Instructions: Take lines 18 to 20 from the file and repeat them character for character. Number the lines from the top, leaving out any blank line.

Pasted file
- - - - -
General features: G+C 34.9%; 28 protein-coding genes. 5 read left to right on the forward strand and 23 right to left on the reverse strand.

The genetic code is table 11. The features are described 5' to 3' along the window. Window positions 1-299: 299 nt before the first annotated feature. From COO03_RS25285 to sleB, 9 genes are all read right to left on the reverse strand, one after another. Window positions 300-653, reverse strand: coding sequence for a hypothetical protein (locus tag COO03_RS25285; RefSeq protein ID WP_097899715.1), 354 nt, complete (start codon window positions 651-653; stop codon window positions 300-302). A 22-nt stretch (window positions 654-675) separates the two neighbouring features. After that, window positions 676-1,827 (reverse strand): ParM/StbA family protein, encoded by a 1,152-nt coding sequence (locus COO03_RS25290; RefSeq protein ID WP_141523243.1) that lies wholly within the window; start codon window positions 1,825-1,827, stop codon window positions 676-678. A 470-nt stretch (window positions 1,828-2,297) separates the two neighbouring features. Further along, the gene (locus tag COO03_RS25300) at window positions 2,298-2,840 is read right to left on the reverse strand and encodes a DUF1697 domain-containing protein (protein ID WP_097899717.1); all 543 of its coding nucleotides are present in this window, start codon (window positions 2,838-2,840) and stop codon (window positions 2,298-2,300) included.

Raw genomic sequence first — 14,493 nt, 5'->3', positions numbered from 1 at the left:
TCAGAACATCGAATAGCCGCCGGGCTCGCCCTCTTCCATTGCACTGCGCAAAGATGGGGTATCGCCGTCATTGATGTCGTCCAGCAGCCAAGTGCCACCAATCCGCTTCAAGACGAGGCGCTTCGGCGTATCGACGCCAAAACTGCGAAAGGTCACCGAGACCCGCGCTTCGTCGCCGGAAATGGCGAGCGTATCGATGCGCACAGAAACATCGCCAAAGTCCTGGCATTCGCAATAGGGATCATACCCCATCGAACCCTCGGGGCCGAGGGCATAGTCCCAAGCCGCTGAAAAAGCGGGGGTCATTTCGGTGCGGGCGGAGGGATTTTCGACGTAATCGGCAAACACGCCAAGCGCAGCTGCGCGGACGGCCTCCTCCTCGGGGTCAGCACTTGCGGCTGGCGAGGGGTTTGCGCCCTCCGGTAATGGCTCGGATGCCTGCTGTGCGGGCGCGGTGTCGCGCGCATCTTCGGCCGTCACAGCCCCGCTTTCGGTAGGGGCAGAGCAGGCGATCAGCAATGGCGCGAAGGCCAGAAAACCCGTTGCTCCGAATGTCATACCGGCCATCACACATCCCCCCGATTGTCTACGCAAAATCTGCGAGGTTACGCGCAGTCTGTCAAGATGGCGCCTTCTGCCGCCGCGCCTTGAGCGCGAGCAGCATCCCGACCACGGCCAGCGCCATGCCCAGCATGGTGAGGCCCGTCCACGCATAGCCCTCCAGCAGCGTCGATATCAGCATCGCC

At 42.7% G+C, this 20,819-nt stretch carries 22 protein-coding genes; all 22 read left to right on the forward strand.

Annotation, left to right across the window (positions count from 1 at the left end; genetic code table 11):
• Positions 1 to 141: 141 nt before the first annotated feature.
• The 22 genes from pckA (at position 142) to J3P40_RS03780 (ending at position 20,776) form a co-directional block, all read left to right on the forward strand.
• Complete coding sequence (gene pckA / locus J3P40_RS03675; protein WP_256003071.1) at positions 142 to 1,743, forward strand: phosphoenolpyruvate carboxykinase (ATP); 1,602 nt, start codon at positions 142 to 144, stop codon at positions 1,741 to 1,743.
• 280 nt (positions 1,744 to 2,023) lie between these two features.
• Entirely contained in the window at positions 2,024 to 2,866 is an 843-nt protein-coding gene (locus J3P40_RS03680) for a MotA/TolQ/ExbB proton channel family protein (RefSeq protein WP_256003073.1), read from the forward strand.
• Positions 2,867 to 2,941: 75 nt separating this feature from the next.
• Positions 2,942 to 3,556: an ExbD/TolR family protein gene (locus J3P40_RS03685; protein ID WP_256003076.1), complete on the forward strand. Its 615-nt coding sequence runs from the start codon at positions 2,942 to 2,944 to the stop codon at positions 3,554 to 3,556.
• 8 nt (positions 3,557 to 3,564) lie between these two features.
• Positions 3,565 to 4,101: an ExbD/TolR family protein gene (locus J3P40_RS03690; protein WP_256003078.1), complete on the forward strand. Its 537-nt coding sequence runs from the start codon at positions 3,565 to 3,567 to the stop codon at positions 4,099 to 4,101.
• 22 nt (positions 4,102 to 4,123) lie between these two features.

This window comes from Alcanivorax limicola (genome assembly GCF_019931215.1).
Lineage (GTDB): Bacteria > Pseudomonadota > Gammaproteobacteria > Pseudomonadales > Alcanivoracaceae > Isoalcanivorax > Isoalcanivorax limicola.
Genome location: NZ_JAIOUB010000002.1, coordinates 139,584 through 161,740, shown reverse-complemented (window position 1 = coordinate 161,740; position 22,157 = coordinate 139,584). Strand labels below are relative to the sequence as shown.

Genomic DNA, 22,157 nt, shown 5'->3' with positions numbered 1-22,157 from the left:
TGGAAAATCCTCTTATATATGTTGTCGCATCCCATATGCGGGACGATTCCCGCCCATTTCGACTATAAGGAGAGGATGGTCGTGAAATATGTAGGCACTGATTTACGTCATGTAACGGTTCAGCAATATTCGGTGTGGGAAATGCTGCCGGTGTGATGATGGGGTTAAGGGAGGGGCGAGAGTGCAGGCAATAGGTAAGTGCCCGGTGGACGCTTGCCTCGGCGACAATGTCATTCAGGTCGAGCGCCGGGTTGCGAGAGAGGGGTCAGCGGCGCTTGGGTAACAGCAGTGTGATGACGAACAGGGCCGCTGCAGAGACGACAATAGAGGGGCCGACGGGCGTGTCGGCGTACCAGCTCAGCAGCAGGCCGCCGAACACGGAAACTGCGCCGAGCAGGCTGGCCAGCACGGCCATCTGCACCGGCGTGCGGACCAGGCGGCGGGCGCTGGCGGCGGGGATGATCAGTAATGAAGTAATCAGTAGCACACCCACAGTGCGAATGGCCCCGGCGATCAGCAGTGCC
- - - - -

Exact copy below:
Lineage (GTDB): Bacteria > Pseudomonadota > Gammaproteobacteria > Pseudomonadales > Alcanivoracaceae > Isoalcanivorax > Isoalcanivorax limicola.
Genome location: NZ_JAIOUB010000002.1, coordinates 139,584 through 161,740, shown reverse-complemented (window position 1 = coordinate 161,740; position 22,157 = coordinate 139,584). Strand labels below are relative to the sequence as shown.

Genomic DNA, 22,157 nt, shown 5'->3' with positions numbered 1-22,157 from the left: